Some 65% of convenience stores in the Republic of Ireland are aware of black market tobacco for sale in their localities, and 60% have been offered it to sell, new research commissioned by retailer lobby group Retailers Against Smuggling (RAS) has revealed.

The second annual survey of 3,000 small Irish stores also found that 81% believed the government was not doing enough to tackle the illicit trade.

In a massive swing from last year's survey, 68% of retailers also said they were worried about the year ahead as black market sales continued to eat away at their margins up from 35% in 2009.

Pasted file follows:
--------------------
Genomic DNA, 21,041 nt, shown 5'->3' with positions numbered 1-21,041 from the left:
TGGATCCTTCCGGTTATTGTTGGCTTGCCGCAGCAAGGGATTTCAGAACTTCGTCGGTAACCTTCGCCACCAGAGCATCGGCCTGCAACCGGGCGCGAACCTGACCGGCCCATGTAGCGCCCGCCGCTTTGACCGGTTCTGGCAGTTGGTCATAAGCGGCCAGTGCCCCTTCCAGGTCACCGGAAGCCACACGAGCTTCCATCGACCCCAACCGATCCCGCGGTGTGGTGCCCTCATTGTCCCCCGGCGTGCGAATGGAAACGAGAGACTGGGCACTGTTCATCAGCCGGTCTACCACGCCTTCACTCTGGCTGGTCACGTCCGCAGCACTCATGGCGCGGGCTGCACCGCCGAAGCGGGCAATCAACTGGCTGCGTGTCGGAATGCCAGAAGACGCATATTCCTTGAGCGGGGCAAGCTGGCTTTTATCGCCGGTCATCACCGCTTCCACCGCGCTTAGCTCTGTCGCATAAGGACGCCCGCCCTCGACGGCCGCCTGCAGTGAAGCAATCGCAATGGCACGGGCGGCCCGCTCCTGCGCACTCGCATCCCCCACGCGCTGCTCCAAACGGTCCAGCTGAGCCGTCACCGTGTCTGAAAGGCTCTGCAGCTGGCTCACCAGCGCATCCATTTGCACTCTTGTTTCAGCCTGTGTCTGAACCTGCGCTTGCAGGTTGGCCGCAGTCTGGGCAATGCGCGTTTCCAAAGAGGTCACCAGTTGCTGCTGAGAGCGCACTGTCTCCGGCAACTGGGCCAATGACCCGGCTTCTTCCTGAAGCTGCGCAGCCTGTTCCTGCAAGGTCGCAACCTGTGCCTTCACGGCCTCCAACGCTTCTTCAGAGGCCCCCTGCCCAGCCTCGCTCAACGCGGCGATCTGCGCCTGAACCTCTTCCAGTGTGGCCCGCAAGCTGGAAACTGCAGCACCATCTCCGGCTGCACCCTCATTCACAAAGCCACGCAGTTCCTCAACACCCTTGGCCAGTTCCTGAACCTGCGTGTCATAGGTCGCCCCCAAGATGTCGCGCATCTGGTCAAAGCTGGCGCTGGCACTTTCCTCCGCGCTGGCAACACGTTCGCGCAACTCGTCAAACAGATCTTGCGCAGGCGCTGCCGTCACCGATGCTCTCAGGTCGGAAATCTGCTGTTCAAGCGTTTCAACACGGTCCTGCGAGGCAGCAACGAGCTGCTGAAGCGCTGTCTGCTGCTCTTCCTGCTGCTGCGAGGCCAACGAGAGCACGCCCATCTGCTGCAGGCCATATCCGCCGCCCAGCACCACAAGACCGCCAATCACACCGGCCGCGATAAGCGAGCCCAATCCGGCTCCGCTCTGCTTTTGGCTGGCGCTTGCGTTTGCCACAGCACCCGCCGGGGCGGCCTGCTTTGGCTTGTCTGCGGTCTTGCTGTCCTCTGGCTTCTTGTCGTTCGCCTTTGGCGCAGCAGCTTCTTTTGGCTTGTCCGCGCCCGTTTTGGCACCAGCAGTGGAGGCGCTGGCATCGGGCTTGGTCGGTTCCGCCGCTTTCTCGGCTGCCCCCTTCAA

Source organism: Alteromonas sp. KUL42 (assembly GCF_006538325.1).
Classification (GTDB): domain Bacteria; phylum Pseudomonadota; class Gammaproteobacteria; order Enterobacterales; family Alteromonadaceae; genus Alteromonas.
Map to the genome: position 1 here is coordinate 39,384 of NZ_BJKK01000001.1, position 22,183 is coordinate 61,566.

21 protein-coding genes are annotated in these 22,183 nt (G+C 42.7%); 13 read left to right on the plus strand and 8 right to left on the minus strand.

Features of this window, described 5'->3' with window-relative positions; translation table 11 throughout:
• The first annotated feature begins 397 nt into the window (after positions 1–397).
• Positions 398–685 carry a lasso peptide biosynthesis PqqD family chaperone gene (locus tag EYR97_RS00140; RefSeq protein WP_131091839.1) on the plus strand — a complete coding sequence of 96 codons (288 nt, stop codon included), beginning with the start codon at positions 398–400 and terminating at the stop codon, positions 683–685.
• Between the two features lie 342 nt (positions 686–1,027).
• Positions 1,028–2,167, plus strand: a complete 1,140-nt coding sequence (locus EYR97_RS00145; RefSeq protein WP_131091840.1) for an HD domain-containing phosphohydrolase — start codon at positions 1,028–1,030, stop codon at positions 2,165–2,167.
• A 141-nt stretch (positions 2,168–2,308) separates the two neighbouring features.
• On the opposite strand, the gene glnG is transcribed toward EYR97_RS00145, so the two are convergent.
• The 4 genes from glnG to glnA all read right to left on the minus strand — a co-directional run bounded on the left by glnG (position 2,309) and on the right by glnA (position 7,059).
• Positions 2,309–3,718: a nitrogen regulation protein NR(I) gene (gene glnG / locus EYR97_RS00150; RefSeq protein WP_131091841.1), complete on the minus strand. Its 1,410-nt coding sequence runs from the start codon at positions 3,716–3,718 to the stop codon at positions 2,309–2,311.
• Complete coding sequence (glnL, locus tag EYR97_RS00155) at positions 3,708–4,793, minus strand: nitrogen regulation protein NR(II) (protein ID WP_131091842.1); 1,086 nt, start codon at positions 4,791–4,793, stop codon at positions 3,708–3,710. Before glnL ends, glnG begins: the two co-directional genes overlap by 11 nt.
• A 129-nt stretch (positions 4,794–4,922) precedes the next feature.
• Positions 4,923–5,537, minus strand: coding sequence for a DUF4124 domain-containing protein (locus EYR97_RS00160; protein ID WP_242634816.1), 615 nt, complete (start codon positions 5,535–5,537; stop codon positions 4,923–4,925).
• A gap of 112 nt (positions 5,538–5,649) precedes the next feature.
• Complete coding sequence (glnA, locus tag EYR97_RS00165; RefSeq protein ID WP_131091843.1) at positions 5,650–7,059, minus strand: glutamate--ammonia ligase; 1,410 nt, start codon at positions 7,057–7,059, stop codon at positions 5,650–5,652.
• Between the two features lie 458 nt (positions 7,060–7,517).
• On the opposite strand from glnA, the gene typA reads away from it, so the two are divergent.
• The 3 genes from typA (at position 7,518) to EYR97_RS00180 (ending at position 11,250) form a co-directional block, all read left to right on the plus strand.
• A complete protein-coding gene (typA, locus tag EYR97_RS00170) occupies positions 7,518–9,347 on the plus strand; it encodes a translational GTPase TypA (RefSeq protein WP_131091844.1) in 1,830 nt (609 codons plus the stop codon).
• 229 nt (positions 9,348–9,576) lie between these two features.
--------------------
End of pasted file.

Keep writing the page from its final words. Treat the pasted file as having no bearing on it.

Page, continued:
In Dublin, one in six stores said they had been offered illicit products to sell in the past year up from one in 10 in 2009.

More worryingly, the survey also showed that illicit product was starting to creep out of the towns and cities and into more rural areas.

Kildare, Offaly, Westmeath, Cork city and other parts of Munster were also identified as black market hotspots, and just last week 500,000 smuggled cigarettes were found in Tralee, Kerry.

Independent Kerry retailer John Healy said action to tackle the illicit trade was desperately needed. "It's deeply worrying that the illegal tobacco trade is growing and reaching places like Kerry. For so long this was confined to the large cities. We have noticed an unprecedented level of illegal selling here in the past 12 months as criminals move across the country, putting more and more retailers under serious pressure."

RAS is calling for tougher sentences and steeper fines for illicit suppliers and traders, so that Ireland would no longer be seen as a "soft touch" by criminals.